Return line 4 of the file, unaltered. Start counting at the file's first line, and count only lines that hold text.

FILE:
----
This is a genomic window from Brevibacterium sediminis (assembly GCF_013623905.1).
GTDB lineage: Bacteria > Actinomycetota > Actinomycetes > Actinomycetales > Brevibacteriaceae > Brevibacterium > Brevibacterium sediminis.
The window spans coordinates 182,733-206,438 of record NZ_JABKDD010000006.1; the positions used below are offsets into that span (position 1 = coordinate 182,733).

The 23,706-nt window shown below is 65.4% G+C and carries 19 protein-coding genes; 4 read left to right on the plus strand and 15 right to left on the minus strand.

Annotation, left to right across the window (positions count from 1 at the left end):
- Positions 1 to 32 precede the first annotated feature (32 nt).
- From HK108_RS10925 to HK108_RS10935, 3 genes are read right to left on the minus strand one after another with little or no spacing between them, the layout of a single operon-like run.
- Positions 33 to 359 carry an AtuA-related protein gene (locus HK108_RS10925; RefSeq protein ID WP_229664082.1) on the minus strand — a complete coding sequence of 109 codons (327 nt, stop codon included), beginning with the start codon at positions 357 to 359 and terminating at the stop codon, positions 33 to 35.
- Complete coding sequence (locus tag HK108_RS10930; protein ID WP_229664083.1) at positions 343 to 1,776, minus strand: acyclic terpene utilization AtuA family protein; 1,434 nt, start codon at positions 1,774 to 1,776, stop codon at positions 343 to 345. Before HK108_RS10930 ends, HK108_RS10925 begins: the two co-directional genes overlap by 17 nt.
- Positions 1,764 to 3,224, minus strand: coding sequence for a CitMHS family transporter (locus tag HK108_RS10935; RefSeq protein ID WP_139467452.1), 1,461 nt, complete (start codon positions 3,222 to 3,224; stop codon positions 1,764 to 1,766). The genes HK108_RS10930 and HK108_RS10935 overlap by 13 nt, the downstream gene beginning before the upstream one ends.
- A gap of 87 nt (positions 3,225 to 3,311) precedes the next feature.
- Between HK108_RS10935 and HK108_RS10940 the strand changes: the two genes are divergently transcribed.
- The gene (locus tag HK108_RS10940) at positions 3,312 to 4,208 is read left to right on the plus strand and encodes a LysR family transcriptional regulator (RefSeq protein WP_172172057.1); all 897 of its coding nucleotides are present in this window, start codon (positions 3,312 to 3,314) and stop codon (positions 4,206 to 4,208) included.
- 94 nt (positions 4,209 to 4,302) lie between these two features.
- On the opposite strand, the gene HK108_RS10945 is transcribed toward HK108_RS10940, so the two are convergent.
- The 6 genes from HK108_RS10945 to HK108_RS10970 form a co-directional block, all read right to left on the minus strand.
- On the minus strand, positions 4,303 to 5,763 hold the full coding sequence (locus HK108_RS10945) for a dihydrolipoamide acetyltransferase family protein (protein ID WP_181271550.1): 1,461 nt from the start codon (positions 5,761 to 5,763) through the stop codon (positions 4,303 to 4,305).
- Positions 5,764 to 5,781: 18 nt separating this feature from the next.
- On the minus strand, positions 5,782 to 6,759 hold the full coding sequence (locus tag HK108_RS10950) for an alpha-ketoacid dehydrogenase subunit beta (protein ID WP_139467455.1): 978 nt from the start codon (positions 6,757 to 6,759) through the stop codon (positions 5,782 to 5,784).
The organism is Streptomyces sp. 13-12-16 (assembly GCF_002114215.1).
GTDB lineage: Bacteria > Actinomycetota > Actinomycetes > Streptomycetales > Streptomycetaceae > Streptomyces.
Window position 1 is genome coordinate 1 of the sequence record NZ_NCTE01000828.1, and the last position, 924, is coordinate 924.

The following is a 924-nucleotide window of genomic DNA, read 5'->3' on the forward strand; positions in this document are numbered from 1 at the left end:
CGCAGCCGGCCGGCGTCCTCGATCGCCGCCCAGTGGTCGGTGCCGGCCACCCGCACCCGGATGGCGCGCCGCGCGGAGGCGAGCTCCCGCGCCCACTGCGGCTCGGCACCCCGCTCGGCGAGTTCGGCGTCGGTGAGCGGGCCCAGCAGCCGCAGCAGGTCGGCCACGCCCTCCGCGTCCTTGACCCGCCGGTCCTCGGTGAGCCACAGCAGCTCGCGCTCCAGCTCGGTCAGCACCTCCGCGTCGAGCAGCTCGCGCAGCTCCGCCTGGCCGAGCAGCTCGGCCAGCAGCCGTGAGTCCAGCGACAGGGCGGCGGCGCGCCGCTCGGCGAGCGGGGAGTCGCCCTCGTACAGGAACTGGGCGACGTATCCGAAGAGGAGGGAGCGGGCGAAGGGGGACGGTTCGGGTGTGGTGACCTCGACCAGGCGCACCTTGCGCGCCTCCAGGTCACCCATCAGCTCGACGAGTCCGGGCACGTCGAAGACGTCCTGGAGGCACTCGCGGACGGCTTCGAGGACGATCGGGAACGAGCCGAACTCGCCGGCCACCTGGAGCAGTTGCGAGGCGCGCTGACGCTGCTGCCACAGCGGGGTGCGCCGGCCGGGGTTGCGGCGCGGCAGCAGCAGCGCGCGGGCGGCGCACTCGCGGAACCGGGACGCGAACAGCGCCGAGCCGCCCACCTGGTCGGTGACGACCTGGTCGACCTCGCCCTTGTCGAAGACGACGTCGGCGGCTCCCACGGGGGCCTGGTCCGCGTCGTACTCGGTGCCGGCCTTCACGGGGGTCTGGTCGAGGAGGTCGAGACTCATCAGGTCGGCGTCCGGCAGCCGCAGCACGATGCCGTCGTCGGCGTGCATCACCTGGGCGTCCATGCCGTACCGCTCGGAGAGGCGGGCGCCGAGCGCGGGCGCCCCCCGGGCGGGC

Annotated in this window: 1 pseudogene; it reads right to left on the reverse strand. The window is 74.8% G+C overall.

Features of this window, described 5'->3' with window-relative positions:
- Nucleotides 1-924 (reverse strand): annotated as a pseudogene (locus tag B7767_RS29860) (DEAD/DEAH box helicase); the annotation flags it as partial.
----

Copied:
The 23,706-nt window shown below is 65.4% G+C and carries 19 protein-coding genes; 4 read left to right on the plus strand and 15 right to left on the minus strand.